Captain Phillips

Captain Phillips is an edge of your seat thriller that takes a true story and makes it unforgettable. Paul Greengrass (Bourne Ultimatum, United 93) uses his frenetic hand-held approach to ratchet up the tension and delivers a breathless account of the Maersk Alabama’s hostage situation by Somali pirates in 2009. Tom Hanks plays the titular captain and once again proves that when he wants to, he is one the greatest actors to ever live.

The story is taken from the true life incident in 2009 where an unarmed shipping boat was taken hostage by four Somali’s. As the situation elevated the Somali’s escaped on a lifeboat and took Captain Phillips prisoner to use as a bargaining tool. The story made international headlines as the US Navy interceded. While this was an international incident there is the possibility of someone not knowing about the event so I will leave the plot synopsis there to reduce the spoilers.

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Paul Greengrass has created an often imitated style that employs fast cuts, hand-held cameras, and ADHD pacing. The true benefit in this film is how that style lends itself to feel like a documentary. Greengrass puts the audience on the boat with the crew, and in some cases with the pirates. There is more tension as the pirates search the boat because it feels as if they could turn around and spot us looking in on the affairs. Greengrass’s shrewdest move may have been in highlighting the life of the Somali pirates. He shows us where they come from and gives them motivation that may have been overlooked. We’re not meant to feel sympathy exactly, but we are meant to understand that this isn’t simple evil. This choice is what allows the last act to get as claustrophobic and tense as it does. Both sides are right and wrong at the same time.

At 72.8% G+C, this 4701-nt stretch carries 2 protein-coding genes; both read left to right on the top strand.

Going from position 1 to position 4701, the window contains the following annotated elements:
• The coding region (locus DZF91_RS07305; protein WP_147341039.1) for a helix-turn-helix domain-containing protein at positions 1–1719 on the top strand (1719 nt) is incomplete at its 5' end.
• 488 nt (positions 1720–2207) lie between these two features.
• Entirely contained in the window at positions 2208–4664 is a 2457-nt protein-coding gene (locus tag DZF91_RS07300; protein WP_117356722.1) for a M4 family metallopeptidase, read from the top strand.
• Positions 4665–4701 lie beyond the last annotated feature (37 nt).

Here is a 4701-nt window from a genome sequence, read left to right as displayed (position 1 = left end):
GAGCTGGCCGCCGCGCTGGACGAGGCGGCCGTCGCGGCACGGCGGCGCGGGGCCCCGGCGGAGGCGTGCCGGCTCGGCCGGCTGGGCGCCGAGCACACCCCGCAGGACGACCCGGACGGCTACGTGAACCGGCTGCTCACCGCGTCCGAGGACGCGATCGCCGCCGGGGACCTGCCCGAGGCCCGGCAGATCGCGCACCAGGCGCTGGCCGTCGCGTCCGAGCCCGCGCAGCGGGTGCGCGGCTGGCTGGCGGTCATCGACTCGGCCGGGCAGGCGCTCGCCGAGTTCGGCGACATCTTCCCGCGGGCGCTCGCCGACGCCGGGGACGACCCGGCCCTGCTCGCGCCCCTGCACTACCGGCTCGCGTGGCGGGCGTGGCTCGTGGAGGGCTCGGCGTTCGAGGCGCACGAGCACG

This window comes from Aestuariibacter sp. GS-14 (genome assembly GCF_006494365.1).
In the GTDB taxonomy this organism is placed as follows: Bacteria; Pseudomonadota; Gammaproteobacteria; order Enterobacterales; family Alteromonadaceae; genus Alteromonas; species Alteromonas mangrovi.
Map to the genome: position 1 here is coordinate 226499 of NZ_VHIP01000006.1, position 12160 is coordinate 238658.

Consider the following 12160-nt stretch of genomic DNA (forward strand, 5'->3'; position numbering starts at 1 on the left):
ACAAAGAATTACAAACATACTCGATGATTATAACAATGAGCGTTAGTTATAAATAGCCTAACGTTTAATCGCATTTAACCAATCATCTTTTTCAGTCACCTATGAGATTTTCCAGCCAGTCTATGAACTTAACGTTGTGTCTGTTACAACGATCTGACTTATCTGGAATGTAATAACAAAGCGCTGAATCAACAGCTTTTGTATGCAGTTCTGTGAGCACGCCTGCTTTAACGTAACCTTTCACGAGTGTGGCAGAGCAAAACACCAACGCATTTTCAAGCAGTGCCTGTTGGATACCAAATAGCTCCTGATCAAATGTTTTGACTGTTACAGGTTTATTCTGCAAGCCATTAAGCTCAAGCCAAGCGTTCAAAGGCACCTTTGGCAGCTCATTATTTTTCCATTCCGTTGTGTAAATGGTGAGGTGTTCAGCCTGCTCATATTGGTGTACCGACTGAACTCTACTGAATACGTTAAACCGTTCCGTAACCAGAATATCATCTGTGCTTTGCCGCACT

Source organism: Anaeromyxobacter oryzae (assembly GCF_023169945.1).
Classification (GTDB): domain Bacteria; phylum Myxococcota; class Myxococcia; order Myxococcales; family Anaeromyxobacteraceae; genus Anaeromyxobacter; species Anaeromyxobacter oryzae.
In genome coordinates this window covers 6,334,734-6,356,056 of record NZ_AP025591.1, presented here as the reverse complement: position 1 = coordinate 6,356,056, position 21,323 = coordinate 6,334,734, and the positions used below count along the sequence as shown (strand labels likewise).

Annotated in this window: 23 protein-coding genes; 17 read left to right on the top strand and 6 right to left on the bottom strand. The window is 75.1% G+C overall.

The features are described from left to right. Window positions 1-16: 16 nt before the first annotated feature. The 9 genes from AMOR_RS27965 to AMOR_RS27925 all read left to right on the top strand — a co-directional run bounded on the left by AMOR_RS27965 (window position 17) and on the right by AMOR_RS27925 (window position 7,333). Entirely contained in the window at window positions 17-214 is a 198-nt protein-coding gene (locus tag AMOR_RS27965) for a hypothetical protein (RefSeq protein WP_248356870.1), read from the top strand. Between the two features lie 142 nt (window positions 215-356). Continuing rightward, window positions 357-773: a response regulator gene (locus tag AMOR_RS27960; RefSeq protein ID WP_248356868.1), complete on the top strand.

Tom Hanks is stunning in this role. At the onset of the film he appears as a normal family man and boss. Hanks shrugs off any movie star posturing to portray an everyday guy that loves his family, does the best job he can do, and leads his crew the best way he can even if the crew doesn’t always like it. As the hostage situation elevates Hanks makes calm, but normal choices and makes the character feel real. The last few minutes of the movie show Hanks at his most unforgettable and it may be the single greatest acting scene of his career.

Barkhad Abdi play the lead pirate Muse (pronounced Moo say.) This is his first film role and he stands up to Tom Hanks and is able to hold his own throughout the film. He brings a pathos to the character and manages to bring across complicated emotions to show that his motivations are nuanced and layered. This is a stellar debut performance and there can be great things in his future.

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Captain Phillips is about the 2009 hostage incident, but it is also about so much more. There are geopolitical and economical undertones throughout the film. Captain Phillips begins the film by talking about how he’s worrying about the future for his kids and how the job landscape just isn’t the same as it used to be. Meanwhile, Muse and his fellow villagers are being told that if they don’t successfully hijack a boat and make some money they are going to be killed. Everyone is subject to stress and worry, but there are different degrees of it for those of us entrenched in western privilege. Greengrass doesn’t sledgehammer in his points, but he lets the material speak for itself. For example, when the four pirates with their four guns open the door to their lifeboat to see the might of a full US Naval warship we should be reminded of the Roman Empire and their tendency to crush all those oppose them no matter the reason. Much is made throughout the film that the people on that boat matter less than looking bad in international headlines. Captain Phillips is a well crafted film and an edge of the seat thriller but it is so much more for those with the eyes to see.

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